"Trout Week" doesn’t have quite the same ring as "Shark Week," unless, that is, you’re a vole.
Stories abound of trout at The Nature Conservancy’s Silver Creek Preserve gulping down unlucky rodents. All anglers want to believe this, but the mouse-eating fish tales never quite had the ring of truth.
But scientists have found that Silver Creek’s trout do indeed feed on rodents. One electro-fishing survey—looking at fish diets—found the above trout with three freshly-killed voles in its stomach.
In certain years, voles explode in population — providing a feast for hawks, owls, coyotes, rattlesnakes and weasels. And trout. On one evening during a vole irruption, I walked through the preserve at night, often hearing a light splash of a vole falling into the stream followed by a much larger one—Jaws on a spring creek scale.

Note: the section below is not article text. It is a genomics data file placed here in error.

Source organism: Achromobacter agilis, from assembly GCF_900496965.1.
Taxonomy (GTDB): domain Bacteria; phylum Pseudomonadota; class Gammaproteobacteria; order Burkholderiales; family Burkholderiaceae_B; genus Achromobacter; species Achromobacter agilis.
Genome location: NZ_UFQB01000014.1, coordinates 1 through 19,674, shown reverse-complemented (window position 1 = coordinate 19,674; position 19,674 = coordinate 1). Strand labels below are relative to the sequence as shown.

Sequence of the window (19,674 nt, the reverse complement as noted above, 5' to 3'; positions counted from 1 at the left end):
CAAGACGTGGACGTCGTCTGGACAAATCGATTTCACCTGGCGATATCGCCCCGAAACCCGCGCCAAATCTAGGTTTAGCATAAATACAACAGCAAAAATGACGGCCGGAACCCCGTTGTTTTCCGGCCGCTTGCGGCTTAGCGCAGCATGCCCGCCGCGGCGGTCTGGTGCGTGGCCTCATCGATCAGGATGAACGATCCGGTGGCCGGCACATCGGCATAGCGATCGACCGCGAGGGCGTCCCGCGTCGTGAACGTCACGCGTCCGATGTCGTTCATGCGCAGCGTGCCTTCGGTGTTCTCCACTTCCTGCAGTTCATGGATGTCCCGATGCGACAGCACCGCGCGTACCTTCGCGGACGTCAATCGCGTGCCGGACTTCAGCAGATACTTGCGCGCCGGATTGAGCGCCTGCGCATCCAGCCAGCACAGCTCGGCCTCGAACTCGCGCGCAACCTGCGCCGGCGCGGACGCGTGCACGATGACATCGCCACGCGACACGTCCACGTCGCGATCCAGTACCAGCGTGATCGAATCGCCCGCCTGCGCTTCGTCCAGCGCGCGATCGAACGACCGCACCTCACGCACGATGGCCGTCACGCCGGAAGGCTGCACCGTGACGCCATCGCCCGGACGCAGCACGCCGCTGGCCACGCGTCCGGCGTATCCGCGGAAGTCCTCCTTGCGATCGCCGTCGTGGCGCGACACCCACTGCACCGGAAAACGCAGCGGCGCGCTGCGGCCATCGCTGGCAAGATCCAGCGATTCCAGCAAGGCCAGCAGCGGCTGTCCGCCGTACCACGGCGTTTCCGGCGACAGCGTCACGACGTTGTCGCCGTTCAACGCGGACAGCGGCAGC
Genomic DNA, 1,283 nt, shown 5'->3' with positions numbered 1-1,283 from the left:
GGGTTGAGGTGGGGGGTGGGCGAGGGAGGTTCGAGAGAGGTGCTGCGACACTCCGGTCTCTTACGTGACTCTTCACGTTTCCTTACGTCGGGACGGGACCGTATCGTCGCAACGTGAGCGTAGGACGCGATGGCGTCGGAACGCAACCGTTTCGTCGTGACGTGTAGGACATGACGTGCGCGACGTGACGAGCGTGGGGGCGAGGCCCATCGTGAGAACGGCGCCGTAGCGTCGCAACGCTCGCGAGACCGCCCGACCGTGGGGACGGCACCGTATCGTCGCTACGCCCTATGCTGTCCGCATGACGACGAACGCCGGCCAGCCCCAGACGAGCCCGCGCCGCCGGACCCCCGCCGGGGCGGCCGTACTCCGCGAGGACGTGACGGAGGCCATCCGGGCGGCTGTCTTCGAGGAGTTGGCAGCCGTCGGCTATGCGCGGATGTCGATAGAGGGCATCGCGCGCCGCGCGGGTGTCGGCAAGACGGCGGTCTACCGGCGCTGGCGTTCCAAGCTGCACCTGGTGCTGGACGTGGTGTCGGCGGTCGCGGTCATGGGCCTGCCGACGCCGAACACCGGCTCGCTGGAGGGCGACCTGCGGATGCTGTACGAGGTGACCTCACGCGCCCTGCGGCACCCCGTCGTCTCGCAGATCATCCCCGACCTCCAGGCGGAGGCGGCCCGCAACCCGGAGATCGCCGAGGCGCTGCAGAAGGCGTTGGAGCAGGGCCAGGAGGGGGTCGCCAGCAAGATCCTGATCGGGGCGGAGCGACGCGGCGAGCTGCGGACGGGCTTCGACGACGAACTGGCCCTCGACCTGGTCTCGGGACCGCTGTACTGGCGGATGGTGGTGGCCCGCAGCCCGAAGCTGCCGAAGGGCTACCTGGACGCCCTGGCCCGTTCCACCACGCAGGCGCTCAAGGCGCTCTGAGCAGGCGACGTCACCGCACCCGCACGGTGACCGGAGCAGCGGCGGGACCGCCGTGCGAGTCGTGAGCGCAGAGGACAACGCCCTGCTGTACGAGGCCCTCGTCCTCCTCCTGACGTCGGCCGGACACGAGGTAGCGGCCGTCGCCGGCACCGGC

Brown trout are voracious predators, and a “vole hatch” is too much protein to pass up.
Just try not think of this photo the next time you sit down to a trout dinner.—Matt Miller
(Photo credit: Ralph Stewart)